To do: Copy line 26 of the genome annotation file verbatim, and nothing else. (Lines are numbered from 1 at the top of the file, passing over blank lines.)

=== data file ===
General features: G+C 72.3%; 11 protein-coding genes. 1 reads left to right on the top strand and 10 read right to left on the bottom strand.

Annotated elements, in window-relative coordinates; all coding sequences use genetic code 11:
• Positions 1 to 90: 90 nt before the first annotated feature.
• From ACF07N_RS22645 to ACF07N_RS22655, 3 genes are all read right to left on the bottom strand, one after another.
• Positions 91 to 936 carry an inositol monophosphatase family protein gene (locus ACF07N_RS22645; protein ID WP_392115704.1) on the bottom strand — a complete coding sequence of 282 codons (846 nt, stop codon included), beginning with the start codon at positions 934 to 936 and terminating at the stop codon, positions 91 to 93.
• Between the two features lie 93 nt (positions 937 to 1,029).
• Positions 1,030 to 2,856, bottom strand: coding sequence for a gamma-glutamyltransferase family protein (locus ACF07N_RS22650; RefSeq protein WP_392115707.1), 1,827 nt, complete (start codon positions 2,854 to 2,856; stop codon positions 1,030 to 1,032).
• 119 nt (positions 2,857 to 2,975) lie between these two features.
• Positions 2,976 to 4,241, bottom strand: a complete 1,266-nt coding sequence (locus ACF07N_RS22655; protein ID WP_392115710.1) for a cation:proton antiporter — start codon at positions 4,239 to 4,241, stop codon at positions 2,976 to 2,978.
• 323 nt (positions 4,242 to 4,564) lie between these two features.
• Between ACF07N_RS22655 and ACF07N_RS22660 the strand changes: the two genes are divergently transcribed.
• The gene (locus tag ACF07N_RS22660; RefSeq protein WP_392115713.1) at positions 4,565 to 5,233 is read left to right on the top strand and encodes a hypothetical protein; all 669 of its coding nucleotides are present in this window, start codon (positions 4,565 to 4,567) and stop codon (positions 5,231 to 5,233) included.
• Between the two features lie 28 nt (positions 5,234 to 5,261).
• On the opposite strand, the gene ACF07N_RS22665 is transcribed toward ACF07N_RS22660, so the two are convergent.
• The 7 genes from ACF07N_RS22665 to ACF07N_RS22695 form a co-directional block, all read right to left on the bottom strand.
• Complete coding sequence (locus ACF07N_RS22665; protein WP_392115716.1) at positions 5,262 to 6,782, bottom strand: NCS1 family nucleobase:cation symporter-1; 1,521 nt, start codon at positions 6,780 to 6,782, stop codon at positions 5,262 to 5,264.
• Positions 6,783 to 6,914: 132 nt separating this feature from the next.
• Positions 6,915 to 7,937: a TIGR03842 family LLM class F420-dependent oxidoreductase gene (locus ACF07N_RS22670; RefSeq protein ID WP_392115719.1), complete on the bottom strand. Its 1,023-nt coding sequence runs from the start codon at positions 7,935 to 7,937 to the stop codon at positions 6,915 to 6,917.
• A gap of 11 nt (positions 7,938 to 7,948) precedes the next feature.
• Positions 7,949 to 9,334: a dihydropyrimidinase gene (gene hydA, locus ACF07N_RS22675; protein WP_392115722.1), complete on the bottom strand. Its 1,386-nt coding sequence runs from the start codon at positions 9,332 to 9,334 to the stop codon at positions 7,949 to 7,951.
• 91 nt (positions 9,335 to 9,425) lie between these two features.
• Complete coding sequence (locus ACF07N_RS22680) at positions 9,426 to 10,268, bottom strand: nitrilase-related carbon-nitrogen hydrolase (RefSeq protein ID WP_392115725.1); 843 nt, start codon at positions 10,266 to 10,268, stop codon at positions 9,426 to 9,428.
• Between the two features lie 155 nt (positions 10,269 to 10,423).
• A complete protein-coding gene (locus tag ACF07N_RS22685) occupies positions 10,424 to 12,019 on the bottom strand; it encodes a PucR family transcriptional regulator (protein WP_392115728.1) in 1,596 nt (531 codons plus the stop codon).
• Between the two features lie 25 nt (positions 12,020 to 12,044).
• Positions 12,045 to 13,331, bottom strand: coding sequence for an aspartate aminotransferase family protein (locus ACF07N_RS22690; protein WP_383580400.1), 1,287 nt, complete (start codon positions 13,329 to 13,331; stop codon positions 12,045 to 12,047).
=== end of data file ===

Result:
• Positions 12,045 to 13,331, bottom strand: coding sequence for an aspartate aminotransferase family protein (locus ACF07N_RS22690; protein WP_383580400.1), 1,287 nt, complete (start codon positions 13,329 to 13,331; stop codon positions 12,045 to 12,047).